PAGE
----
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Subject: Eurocopter wants Sikorsky's speed record...
doggtag    9/28/2010 8:40:45 AM
Sikorsky X2 compound helicopter ( http://en.wikipedia.org/wiki/Sikorsky_X2 ) Eurocopter X3 ( http://www.reuters.com/article/idUSTRE68Q3V820100927?type=technologyNews&feedType=nl ( Compound helicopters, for all their perceived advantages over ordinary rotary winged and fixed wing types, never did really take off, so to speak (mass production as common as other aviation designs), as their complexities and shortcomings were deemed too dis-advantageous to outweight the advantages. But with the V-22 Osprey's teething troubles finally (mostly?) behind us now and the aircraft having a fairly safe operational record so far (USMC), and with Sikorsky's X2 achieving (and surpassing, albeit in a shallow dive) its planned-for 250KTAS speed record, and now Eurocopter just not being content playing second-fiddle to the point it not only wants to 1-up Sikorsky in not just breaking the helicopter speed record, but also 1-upping Sikorsky in its designation (EC X-3 vs S' X-2), ...will we finally see a new dawn for the compound helicopter, now that technology has given us more opportunities to overcome many of the earlier disadvantages experienced in compound helicopter development? Granted, with the EC X-3's current configuration, those wing-mounted props greatly reduce any tactical utility of carrying any sort of rockets, missiles, or gun pods under wing (except extremely inboard, right next to the fuselage), whereas the X-2 design's aft prop config allows multiple options in wing/pylon design for carrying armament.... The EC design might appeal finally to that executive civilian sector who has been seen as a VTOL golden opportunity, as civilian aircraft aren't concerned with underwing storage.... Myself, after seeing the movie, I think something along the lines of Avatar's "helicopter", a dual counter-rotating semi-ducted-fan kinda thing ( http://www.bing.com/images/search?q=Avatar+helicopter&FORM=IGRE&qpvt=Avatar+helicopter# ) might not be really that far fetched, and seems like it could offer much more utility, provided suitable turboshaft designs are available (as seen in the movie, there's little in the design that hasn't at some point already been tried in prototype form in the helicopter world). Still, is higher speed rotor craft finally going to become a reality, or is it still going to be one more Aviation Promised Land pipe dream that, no matter how hard we try and the tech evolves to further refine the designs, we still just will not overcome all (or more than enough of) the inherent flaws that have to date limited compound helis to mostly the realm of science fiction writers? ( ...things like rotor flutter at higher speeds, etc....sorry, no turbo-boosted Blue Thunders or AirWolves...)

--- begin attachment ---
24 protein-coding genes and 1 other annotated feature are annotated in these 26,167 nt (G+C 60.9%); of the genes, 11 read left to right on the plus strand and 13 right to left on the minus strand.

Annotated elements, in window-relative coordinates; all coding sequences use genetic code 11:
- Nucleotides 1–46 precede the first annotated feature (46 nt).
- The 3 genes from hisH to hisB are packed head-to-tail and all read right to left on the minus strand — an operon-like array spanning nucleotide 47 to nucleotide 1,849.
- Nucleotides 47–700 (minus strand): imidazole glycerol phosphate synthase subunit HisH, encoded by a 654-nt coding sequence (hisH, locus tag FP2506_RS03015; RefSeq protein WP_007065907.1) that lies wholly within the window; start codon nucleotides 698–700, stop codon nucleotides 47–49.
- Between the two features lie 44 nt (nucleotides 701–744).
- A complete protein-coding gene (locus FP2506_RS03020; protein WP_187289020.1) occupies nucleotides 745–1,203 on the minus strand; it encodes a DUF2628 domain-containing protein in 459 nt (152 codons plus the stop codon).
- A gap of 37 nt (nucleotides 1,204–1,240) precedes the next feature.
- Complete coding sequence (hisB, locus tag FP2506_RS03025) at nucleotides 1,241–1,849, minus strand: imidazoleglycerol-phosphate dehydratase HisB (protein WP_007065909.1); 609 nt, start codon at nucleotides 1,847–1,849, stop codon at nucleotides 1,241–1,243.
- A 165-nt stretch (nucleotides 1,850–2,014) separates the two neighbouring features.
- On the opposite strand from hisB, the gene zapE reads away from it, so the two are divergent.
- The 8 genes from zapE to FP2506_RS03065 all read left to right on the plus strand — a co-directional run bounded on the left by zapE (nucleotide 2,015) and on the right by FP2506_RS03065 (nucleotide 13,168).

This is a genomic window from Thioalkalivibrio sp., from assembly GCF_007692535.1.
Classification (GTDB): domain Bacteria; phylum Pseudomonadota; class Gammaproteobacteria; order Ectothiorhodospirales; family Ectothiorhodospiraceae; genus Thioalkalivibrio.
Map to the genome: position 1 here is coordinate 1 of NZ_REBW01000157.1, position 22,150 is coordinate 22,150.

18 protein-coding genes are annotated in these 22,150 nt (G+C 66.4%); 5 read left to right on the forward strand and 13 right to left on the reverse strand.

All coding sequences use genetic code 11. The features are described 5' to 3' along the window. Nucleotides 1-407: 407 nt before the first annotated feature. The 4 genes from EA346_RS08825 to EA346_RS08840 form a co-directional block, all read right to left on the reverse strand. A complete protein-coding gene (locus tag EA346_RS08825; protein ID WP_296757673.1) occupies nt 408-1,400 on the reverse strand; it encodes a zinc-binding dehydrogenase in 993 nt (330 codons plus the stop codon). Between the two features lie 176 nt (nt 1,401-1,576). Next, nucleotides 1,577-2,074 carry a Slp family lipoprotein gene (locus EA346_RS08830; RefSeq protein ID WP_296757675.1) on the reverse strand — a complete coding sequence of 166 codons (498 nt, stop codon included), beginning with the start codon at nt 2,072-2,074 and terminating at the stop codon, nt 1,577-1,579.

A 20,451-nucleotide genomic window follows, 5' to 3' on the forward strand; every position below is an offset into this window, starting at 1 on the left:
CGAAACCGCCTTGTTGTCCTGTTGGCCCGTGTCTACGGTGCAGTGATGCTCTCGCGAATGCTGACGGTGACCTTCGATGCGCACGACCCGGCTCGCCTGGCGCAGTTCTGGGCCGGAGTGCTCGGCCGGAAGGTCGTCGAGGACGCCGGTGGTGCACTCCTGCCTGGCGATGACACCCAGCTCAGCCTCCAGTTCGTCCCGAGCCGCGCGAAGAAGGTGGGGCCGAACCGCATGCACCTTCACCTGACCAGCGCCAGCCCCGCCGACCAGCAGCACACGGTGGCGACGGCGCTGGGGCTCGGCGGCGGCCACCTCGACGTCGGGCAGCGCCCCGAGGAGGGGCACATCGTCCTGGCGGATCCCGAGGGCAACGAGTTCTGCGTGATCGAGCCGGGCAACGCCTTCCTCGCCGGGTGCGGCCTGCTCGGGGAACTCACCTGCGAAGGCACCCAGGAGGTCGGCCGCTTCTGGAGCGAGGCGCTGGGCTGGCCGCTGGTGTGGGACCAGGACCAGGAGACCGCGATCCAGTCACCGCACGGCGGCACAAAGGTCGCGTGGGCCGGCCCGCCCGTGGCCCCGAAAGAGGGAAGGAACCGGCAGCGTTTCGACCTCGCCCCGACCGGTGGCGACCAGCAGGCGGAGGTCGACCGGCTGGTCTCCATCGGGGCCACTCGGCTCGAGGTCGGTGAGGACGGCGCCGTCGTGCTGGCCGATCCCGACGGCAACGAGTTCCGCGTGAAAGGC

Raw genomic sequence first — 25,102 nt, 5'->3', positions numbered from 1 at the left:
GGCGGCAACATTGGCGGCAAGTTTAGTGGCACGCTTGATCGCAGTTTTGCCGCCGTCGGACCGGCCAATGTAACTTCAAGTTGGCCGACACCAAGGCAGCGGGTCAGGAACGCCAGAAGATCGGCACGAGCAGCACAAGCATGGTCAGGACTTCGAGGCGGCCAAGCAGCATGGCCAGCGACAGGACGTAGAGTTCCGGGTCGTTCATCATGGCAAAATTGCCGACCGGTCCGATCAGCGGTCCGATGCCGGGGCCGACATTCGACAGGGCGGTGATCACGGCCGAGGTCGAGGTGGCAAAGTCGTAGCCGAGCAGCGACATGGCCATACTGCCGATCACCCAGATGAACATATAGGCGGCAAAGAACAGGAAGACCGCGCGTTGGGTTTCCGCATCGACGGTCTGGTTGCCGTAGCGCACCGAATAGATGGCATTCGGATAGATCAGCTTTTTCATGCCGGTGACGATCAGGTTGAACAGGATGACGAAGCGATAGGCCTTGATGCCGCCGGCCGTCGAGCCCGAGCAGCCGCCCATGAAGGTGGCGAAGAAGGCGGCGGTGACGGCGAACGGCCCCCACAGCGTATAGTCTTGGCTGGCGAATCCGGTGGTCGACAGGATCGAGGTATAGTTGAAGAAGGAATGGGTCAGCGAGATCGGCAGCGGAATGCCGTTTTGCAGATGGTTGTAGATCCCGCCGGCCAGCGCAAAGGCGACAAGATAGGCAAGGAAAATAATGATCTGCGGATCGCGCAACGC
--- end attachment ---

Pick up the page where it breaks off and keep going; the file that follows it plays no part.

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neiyold    whats really important...   9/28/2010 10:20:05 AM
...is that performance aside, the X3 is about as ugly a duckling as there ever was!  And I am not so sure I would want ingress/egress that thing until the wing rotor were at 0 rpm. 
 
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AThousandYoung       9/28/2010 2:31:53 PM
So the Russians got the Comanche to work with their coaxial rotor technology did they?